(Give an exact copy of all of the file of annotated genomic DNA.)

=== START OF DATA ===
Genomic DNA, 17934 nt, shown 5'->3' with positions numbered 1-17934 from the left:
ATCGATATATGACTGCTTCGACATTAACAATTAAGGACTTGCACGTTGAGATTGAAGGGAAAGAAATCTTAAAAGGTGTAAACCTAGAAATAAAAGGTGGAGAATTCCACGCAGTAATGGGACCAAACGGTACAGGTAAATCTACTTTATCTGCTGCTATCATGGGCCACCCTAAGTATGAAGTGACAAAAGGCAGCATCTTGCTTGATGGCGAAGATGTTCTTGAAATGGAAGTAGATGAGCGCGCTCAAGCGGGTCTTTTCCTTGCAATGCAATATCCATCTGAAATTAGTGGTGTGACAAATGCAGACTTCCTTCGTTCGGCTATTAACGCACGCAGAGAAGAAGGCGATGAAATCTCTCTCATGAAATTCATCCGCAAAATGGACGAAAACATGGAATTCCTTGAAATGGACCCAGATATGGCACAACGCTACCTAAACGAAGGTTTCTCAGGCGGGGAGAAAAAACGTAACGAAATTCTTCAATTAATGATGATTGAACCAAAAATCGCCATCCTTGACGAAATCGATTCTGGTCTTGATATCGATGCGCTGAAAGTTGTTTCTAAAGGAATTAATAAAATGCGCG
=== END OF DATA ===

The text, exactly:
Genomic DNA, 17934 nt, shown 5'->3' with positions numbered 1-17934 from the left:
ATCGATATATGACTGCTTCGACATTAACAATTAAGGACTTGCACGTTGAGATTGAAGGGAAAGAAATCTTAAAAGGTGTAAACCTAGAAATAAAAGGTGGAGAATTCCACGCAGTAATGGGACCAAACGGTACAGGTAAATCTACTTTATCTGCTGCTATCATGGGCCACCCTAAGTATGAAGTGACAAAAGGCAGCATCTTGCTTGATGGCGAAGATGTTCTTGAAATGGAAGTAGATGAGCGCGCTCAAGCGGGTCTTTTCCTTGCAATGCAATATCCATCTGAAATTAGTGGTGTGACAAATGCAGACTTCCTTCGTTCGGCTATTAACGCACGCAGAGAAGAAGGCGATGAAATCTCTCTCATGAAATTCATCCGCAAAATGGACGAAAACATGGAATTCCTTGAAATGGACCCAGATATGGCACAACGCTACCTAAACGAAGGTTTCTCAGGCGGGGAGAAAAAACGTAACGAAATTCTTCAATTAATGATGATTGAACCAAAAATCGCCATCCTTGACGAAATCGATTCTGGTCTTGATATCGATGCGCTGAAAGTTGTTTCTAAAGGAATTAATAAAATGCGCG